Peter W. Chiarelli
||This biography of a living person needs additional citations for verification. (January 2013) (Learn how and when to remove this template message)|
Peter W. Chiarelli (born March 23, 1950) is a retired United States Army general who served as the 32nd Vice Chief of Staff of the U.S. Army from August 4, 2008 to January 31, 2012. He also served as commander, Multi-National Corps – Iraq under General George W. Casey, Jr.. He was the Senior Military Assistant to the Secretary of Defense from March 2007 to August 2008. He retired from the U.S. Army on January 31, 2012 after nearly 40 years of service, and was succeeded as Vice Chief of Staff by Gen. Lloyd J. Austin III.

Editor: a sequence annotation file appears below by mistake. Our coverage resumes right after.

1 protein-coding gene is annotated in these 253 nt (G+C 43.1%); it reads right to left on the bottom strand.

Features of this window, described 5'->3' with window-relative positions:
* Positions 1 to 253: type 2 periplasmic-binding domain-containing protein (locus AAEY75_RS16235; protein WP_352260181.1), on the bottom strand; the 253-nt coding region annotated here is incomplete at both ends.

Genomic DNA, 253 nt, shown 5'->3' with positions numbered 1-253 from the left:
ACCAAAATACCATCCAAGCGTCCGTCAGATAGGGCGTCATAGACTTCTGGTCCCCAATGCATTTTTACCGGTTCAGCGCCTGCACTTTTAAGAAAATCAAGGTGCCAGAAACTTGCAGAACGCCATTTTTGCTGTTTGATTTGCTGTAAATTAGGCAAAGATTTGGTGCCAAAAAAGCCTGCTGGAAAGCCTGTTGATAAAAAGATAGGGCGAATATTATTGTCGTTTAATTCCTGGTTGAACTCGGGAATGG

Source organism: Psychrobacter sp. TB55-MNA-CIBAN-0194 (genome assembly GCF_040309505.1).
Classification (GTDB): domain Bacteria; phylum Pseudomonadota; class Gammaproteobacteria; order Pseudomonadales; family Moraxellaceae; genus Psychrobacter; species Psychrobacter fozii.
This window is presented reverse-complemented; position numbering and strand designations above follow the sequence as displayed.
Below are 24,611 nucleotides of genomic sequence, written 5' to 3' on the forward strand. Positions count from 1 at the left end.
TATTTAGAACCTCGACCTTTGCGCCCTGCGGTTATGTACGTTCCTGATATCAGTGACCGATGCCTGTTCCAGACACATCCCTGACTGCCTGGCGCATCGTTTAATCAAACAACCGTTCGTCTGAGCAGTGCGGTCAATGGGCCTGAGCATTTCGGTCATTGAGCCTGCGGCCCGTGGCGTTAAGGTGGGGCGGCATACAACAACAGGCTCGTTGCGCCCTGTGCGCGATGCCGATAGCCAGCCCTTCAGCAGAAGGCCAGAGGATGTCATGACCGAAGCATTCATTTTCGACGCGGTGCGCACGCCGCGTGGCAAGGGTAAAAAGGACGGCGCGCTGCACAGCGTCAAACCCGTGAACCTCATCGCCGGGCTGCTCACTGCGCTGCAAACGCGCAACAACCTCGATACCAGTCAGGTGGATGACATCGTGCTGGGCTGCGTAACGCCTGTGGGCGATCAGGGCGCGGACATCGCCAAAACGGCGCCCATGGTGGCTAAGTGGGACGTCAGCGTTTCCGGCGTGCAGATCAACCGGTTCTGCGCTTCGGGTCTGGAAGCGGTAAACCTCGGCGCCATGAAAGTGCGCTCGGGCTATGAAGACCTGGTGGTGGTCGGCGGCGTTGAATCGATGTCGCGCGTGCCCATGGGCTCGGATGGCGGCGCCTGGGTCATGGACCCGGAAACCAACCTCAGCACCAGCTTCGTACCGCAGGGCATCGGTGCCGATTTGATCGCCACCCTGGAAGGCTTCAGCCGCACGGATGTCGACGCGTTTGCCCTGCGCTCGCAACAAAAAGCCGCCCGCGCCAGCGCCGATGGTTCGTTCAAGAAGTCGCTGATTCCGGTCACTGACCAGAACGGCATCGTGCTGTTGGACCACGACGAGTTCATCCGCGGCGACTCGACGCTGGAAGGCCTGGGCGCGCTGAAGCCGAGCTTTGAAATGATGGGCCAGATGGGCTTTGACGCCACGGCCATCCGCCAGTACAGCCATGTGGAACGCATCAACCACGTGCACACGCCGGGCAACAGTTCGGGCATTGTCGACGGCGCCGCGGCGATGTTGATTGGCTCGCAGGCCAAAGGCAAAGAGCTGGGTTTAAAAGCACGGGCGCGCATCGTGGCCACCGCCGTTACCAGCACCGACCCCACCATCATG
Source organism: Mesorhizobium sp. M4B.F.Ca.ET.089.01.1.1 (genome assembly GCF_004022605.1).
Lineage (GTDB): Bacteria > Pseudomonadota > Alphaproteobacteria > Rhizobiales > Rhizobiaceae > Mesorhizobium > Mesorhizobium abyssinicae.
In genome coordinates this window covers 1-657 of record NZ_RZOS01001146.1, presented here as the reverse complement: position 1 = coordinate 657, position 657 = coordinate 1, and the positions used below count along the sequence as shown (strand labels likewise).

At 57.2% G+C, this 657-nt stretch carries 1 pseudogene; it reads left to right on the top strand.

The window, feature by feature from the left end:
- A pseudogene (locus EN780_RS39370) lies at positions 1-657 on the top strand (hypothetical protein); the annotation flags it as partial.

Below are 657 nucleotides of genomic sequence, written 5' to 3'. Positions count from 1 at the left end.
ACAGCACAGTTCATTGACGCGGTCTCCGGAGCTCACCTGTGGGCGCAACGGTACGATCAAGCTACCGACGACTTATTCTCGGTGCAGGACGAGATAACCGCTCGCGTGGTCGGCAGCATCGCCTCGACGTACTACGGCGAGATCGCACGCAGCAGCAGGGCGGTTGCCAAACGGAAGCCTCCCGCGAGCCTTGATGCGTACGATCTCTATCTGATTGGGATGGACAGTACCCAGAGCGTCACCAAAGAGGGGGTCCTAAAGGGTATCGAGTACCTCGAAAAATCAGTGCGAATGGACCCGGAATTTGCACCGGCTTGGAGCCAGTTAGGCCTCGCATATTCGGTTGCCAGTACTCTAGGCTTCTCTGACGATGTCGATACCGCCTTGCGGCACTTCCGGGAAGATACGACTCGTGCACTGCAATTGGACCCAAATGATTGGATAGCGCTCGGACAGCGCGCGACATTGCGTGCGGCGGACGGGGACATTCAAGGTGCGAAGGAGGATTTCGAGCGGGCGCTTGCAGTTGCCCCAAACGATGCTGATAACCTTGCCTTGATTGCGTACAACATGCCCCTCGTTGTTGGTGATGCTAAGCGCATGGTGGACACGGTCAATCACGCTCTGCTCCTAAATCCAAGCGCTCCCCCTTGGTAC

|Peter W. Chiarelli|
March 23, 1950 |
Seattle, Washington, U.S.
|Service/branch||United States Army|
|Years of service||1972–2012|
|Commands held||Vice Chief of Staff of the U.S. Army
Multi-National Corps – Iraq
1st Cavalry Division
|Awards||Defense Distinguished Service Medal (3)
Army Distinguished Service Medal
Defense Superior Service Medal
Legion of Merit (3)
Early life and educationEdit
Chiarelli was born in Seattle, Washington on March 23, 1950. He is a Distinguished Military Graduate of Seattle University Army ROTC. Chiarelli was commissioned a second lieutenant in September 1972. Throughout his career, he has served in Army units in the United States, Germany, and Belgium. He has commanded at every level from platoon to corps.